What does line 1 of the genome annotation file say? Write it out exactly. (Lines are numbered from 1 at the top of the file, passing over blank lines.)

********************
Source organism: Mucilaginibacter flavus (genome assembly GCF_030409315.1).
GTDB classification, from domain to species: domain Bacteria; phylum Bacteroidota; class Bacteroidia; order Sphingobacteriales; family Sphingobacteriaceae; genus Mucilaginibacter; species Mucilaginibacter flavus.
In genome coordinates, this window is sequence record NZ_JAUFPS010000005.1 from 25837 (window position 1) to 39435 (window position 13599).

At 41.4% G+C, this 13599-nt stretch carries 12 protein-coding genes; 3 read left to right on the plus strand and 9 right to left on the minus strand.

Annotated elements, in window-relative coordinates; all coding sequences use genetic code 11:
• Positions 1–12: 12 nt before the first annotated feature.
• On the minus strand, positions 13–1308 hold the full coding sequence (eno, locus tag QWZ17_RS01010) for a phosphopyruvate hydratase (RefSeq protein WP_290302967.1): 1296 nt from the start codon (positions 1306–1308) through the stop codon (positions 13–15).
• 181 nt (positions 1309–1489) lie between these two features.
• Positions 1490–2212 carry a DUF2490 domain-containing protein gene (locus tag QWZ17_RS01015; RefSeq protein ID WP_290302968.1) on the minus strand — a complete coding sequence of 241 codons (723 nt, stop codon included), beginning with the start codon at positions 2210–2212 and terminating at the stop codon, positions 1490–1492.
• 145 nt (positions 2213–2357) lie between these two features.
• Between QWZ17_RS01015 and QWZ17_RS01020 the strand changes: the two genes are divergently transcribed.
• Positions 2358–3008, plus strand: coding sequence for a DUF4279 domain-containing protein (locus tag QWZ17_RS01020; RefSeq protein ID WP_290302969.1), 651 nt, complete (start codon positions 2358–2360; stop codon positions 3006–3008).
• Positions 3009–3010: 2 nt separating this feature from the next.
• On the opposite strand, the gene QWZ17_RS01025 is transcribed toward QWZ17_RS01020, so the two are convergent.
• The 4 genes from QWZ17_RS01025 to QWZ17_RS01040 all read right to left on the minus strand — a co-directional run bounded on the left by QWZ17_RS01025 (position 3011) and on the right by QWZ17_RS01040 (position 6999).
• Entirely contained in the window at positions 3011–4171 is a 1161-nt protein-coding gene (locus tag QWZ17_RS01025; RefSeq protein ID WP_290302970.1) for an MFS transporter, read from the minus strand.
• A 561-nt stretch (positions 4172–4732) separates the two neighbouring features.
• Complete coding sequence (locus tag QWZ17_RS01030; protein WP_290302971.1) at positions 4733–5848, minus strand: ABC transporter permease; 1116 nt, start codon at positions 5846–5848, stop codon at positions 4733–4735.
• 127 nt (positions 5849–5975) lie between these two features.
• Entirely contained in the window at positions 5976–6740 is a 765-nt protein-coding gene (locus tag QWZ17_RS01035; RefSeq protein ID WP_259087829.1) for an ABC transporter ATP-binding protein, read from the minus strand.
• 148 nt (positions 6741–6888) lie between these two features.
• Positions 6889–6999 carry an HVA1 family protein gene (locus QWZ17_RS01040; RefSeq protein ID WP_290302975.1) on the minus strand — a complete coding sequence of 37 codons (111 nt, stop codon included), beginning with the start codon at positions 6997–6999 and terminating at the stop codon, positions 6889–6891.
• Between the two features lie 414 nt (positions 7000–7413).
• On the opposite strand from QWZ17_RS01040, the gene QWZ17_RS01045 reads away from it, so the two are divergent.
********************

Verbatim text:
Source organism: Mucilaginibacter flavus (genome assembly GCF_030409315.1).